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Thread: Yet another Brass Question with a Twist

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    Default Yet another Brass Question with a Twist

    Okay I know it has been asked to death, but I have a new twist on the Question. What brass is best from an Economic perspective.

    It seems that many feel that Norma and Lapua is considered some of the best, while Federal is considered some of the worst with Winchester and Remington somewhere in between. Now if loading for top accuracy cost is of little object, but for general hunting and target use how much does this matter especially when considering cost of brass. Can I load Norma or Lapua brass longer with out problems? Long enough to justifiy the increase in price? With fewer problems?

    The reason for my Question is that I have been loading my 30-06 using Federal brass, reused from factory rounds. So far I have been happy, but am now thinking of getting some more brass unloaded. I am not against spending a little extra money but would like to know what I am getting for it. Since I got my Federal brass for what I considered zero cost and know of no way to determine a price I have left it out.

    Using the 30-06 as an example brass cost per one web page are:

    Lapua: $1.07
    Norma: $0.78
    Hornady: $0.64
    Remington: $0.39
    Winchester: $0.38

    So my thought is this: Provided I don't have other problems I would like to get the most bang for my buck. By my figuring if I can load Remington or Winchester brass say 5 times without neck splits or annelling can I then load Lapua brass 14 times, to makeup for the cost difference? Suppose I anneal the necks on the Winchester or Remington brass every 3 loads and get say 10 loads, could I expect to get 28 loads from Lapua annealing in the same way? Both 14 and 28 loads sounds like a lot to me and is likely not reasonable, so I assume there is something else that is used to justify use of the more expenceive brass?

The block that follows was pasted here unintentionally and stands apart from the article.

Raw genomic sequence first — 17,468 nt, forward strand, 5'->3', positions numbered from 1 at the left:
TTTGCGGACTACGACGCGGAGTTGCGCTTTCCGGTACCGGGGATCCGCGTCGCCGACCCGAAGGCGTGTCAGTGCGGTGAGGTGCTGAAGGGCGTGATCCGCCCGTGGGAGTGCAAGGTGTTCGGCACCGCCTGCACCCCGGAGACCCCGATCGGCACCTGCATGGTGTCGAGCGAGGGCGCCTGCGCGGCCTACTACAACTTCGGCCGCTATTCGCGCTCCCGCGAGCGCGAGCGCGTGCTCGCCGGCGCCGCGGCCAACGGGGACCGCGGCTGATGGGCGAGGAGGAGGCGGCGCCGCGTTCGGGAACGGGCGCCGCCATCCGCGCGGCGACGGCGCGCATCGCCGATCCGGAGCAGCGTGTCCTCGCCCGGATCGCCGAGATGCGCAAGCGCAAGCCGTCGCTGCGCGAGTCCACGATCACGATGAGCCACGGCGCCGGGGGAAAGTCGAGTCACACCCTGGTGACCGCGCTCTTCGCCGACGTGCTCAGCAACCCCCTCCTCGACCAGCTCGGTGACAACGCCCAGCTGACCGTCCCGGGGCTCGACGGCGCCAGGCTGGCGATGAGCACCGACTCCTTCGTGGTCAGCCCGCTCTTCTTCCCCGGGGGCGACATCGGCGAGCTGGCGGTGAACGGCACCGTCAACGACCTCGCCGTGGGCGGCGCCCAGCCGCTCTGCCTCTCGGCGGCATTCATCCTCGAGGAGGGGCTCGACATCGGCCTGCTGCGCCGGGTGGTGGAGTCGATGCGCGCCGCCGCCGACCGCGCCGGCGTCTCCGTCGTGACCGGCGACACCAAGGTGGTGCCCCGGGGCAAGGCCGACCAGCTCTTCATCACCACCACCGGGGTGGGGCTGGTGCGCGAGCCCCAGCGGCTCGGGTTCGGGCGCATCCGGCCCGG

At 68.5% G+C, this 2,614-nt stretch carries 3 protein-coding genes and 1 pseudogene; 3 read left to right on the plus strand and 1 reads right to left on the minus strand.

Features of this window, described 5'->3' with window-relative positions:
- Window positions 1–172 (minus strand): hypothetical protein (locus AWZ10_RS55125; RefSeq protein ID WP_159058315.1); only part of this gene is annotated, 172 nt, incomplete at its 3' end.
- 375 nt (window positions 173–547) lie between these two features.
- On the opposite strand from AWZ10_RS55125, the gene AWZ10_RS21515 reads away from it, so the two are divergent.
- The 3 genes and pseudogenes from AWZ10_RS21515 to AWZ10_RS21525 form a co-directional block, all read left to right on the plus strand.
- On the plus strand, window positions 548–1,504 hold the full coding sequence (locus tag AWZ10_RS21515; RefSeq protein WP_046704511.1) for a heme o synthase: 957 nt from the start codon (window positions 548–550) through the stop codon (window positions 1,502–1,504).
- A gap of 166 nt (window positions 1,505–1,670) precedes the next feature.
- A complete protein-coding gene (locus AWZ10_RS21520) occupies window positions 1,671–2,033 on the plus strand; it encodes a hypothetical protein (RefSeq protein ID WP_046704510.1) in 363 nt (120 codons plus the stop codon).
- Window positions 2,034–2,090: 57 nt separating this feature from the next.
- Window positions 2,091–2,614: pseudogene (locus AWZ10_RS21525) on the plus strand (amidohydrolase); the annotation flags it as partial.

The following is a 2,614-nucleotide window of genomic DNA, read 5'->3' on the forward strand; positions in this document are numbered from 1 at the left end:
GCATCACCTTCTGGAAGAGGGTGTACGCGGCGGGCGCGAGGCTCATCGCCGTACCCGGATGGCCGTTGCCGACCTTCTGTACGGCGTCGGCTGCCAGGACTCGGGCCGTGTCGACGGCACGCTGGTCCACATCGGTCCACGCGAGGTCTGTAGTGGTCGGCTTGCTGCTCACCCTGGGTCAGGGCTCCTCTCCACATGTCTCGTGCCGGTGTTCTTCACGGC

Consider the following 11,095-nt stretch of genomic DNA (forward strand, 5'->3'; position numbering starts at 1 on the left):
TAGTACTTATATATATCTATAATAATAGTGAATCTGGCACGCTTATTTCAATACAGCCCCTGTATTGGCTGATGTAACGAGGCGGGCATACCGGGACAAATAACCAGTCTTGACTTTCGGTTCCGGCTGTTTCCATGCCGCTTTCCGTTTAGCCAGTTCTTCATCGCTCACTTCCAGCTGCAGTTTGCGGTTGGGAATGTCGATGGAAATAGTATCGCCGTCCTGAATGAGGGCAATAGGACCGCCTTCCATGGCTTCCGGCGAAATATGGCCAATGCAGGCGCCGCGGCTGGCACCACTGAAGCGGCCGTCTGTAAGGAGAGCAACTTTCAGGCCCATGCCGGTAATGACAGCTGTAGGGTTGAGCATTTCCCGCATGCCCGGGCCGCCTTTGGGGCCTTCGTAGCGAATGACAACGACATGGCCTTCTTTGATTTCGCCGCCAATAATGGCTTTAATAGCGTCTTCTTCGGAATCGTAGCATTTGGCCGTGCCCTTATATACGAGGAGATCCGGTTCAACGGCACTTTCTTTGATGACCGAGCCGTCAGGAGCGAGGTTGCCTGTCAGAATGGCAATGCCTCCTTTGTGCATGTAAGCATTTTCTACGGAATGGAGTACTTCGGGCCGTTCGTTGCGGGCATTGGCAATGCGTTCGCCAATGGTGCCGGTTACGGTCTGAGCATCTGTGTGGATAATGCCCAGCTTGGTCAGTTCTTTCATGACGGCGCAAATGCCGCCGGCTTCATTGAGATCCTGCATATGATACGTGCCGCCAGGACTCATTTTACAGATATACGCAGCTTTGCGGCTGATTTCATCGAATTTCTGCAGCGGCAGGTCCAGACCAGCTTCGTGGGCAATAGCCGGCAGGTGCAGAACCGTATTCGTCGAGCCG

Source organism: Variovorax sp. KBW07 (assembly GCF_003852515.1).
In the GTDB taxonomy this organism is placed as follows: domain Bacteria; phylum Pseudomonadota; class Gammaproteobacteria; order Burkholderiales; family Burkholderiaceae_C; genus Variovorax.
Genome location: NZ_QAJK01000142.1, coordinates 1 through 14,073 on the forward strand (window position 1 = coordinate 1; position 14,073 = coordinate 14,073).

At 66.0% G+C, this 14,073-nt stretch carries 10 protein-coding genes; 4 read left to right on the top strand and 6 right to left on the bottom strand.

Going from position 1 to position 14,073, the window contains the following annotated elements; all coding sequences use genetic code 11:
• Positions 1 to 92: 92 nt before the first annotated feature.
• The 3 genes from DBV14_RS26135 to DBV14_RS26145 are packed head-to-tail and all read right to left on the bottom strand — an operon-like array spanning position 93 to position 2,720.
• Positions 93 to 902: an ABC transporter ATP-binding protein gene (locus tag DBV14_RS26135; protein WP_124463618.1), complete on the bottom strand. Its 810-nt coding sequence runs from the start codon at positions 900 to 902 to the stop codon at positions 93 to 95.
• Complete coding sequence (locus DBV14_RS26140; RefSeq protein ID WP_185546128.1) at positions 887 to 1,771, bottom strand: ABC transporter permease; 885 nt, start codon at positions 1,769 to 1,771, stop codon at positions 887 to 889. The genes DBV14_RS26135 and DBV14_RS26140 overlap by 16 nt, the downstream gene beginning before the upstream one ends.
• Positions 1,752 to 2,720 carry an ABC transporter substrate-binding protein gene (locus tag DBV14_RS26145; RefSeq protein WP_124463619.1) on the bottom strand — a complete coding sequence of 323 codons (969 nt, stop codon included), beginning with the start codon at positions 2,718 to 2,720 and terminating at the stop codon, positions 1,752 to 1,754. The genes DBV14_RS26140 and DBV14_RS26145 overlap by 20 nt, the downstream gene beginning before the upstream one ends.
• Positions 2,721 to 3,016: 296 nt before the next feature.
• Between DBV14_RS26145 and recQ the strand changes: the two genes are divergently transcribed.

Sorry for the long post.

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    I like Winchester myself. I have heard that Norma is thicker in the base, hold less powder, and tend not to last as well as the thinner brass. I have no direct knowledge one way or another thatís itís just what I have always heard. They would need to last a very long time to make up for the price as you post them and I donít buy that any brass is that much better than another.
    Andy

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    Some folks don't like Norma but rationalize about the sour grapes. I have never found a problem with the quality or durability of any Norma brass. But comparing it weight wise with Winchester it weighs almost the same in the two calibers I have in both brands, which means they are about the same thinkness. The price on the other hand, is too much. For the 30-06 as an example, and several others as well, the Winchester is the best bang for the buck. You should check your prices for Winchester again that seems an old price. I buy Norma for those calibers that no other brass is made and for some of the specialty brass but the best brass available is Lapua, here again the price scares us off. I got some real buys on Lapua made '06 brass a while back for $30/100 it was headstamped 30-06 100yrs and DA for Dakota Arms. Dakota has Lapua make a lot of brass for them and this was for their 100th anniversary of the '06, yadayada. But I got a bargain.